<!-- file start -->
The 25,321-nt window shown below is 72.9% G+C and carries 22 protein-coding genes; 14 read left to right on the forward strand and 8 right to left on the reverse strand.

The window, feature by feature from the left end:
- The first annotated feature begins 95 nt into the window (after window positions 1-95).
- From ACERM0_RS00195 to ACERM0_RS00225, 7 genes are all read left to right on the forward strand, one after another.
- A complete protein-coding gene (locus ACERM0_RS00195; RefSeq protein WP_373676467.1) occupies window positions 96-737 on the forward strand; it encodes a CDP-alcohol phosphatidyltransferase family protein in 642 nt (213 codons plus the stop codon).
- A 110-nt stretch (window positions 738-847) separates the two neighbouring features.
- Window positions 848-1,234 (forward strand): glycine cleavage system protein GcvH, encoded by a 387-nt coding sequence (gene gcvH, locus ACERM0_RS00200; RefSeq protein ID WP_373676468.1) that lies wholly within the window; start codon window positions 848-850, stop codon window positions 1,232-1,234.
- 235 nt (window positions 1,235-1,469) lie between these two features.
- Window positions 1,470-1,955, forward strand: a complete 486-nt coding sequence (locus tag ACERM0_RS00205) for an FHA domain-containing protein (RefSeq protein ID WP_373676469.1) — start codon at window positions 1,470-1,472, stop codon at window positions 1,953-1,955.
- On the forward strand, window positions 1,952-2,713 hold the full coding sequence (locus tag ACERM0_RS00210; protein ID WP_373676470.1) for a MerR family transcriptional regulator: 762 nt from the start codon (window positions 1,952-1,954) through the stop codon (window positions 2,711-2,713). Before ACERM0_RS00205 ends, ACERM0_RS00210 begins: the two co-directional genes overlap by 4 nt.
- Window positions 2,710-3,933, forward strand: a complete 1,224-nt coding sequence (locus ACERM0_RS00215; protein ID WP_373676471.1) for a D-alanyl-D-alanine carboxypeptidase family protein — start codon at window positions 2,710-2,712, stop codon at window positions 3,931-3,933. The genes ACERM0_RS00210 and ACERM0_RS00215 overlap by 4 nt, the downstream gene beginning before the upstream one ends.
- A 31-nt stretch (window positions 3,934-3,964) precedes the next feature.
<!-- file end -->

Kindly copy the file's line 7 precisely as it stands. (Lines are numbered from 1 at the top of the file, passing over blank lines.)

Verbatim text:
- Window positions 848-1,234 (forward strand): glycine cleavage system protein GcvH, encoded by a 387-nt coding sequence (gene gcvH, locus ACERM0_RS00200; RefSeq protein ID WP_373676468.1) that lies wholly within the window; start codon window positions 848-850, stop codon window positions 1,232-1,234.